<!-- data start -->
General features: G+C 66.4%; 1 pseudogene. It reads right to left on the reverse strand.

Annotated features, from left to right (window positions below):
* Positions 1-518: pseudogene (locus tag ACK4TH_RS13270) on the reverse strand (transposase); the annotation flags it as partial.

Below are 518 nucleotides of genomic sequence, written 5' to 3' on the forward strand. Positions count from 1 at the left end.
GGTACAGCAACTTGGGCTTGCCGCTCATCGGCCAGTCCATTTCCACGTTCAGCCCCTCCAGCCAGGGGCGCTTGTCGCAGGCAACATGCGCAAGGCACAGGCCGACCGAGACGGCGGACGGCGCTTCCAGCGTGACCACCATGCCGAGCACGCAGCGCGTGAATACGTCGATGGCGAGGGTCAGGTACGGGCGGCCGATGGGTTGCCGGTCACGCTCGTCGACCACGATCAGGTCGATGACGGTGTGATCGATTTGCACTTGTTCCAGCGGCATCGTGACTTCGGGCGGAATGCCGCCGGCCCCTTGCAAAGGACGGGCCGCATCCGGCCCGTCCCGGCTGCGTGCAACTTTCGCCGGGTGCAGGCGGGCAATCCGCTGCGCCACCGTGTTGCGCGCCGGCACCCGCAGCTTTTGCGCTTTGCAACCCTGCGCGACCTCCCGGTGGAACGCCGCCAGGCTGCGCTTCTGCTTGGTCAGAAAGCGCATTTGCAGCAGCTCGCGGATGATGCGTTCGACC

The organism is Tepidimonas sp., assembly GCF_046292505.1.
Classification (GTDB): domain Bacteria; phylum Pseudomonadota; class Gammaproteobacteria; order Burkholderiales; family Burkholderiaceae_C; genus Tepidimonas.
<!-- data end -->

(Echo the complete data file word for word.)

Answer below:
General features: G+C 66.4%; 1 pseudogene. It reads right to left on the reverse strand.

Annotated features, from left to right (window positions below):
* Positions 1-518: pseudogene (locus tag ACK4TH_RS13270) on the reverse strand (transposase); the annotation flags it as partial.

Below are 518 nucleotides of genomic sequence, written 5' to 3' on the forward strand. Positions count from 1 at the left end.
GGTACAGCAACTTGGGCTTGCCGCTCATCGGCCAGTCCATTTCCACGTTCAGCCCCTCCAGCCAGGGGCGCTTGTCGCAGGCAACATGCGCAAGGCACAGGCCGACCGAGACGGCGGACGGCGCTTCCAGCGTGACCACCATGCCGAGCACGCAGCGCGTGAATACGTCGATGGCGAGGGTCAGGTACGGGCGGCCGATGGGTTGCCGGTCACGCTCGTCGACCACGATCAGGTCGATGACGGTGTGATCGATTTGCACTTGTTCCAGCGGCATCGTGACTTCGGGCGGAATGCCGCCGGCCCCTTGCAAAGGACGGGCCGCATCCGGCCCGTCCCGGCTGCGTGCAACTTTCGCCGGGTGCAGGCGGGCAATCCGCTGCGCCACCGTGTTGCGCGCCGGCACCCGCAGCTTTTGCGCTTTGCAACCCTGCGCGACCTCCCGGTGGAACGCCGCCAGGCTGCGCTTCTGCTTGGTCAGAAAGCGCATTTGCAGCAGCTCGCGGATGATGCGTTCGACC

The organism is Tepidimonas sp., assembly GCF_046292505.1.
Classification (GTDB): domain Bacteria; phylum Pseudomonadota; class Gammaproteobacteria; order Burkholderiales; family Burkholderiaceae_C; genus Tepidimonas.